Whilst you may fancy an expensive wine cellar to store your wine collection at home, a basic rack under the stairs or a temperature-controlled wine fridge would do just fine. Furthermore, you may not need a serious wine cellar if you are not an avid collector of wine. An average person will barely store wine for two weeks, whilst 90% of the wine is drunk within a day of purchase. The truth is, whether you want to store wine for the short term or for years, the bottles must be kept under proper conditions to preserve and improve the taste. Whites, reds or sparkling wines, follow these tips to make your bottles last long:
The ideal temperature for storing wine is anywhere from 10°C to 13°C (50°F-55°F). Wine experts advise against keeping wine in extremely cold temperatures like inside a freezer or storing in an unheated basement during the winter months. The reason is that the wine can slowly freeze and force the cork out or even the break the bottle. Temperatures above 21 C are hazardous too because excess heat can ‘cook’ the wine, forcing it to age quicker than optimally and leaving a flat taste.
Temperature fluctuation can also be extremely dangerous to wine. Find a cool place in your house that has a constant temperature – ideally, 12.5 C is recommended. Keep your storage away from the kitchen and home appliances that produce heat.
Light is wine’s enemy number one. It can cause premature ageing of wine and eventually damage the wine. There’s no worry when it comes to your interior light bulbs damaging your wine, though you should keep off fluorescent bulbs, but avoid keeping your wine storage where direct sunlight may find its way in. The very best is to keep your wine storage in the darkest location of your house. Come to think of it, that’s why vintners use tinted bottles as a way to guard against sunlight.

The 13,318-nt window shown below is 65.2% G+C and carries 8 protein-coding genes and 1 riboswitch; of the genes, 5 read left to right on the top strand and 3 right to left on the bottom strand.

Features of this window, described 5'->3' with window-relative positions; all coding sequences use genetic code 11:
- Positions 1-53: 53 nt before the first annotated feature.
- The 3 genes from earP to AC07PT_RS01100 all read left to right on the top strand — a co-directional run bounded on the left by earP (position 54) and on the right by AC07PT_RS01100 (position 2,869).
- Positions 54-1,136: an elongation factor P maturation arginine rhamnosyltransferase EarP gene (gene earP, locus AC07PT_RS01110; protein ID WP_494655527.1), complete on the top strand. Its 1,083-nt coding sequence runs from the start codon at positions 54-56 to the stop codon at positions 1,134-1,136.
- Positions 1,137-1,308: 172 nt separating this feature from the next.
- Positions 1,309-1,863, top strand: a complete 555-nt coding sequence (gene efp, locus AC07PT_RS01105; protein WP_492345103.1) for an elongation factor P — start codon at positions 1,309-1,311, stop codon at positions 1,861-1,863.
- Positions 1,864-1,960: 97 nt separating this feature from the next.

Humidity should stay around 70% for long-term wine storage. However, don’t sweat too much on this as humidity levels between 50% and slightly above 70% are still okay. Very low humidity can cause the corks to dry out, leading to air bubbles and seepage. On the other hand, extremely high levels – over 80% – would promote mould growth on bottles and corks.
If the bottles are shaken, chemical reactions will start taking place inside – reactions that can cause the wine to ferment. Vibrations could also hinder sediments from settling, leading to a gritty and nasty wine. Keep your wine storage cabinet away from washing machines. If you live near railway stations or next door to disco clubs, your wine is also likely to experience some minimal vibrations.
If you intend to store your wine for several months or years, then make sure to keep the bottles on their sides unlike in upright positions. The reason is to keep the bottom of the corks moistened by the wine and preventing air from penetrating inside and damaging the wine. In addition, horizontal bottle arrangement on wine racks is space saving especially when you have a huge collection.
If you have enough space and a growing collection, consider building a Eurocave-style, temperature and humidity-controlled room with proper racking for wine storage. You may want to consult a wine cellar designer to help you meet the standard cellar requirements. A wine cellar can hold many bottles as opposed to a storage cabinet, so it should be a great undertaking for a large collection.
That’s it! Simple tips that will help maintain the original flavours of wine. Would you like to check out the best wine fridges and coolers in the UK? Click here; Top 8 Wine Coolers and Reviews.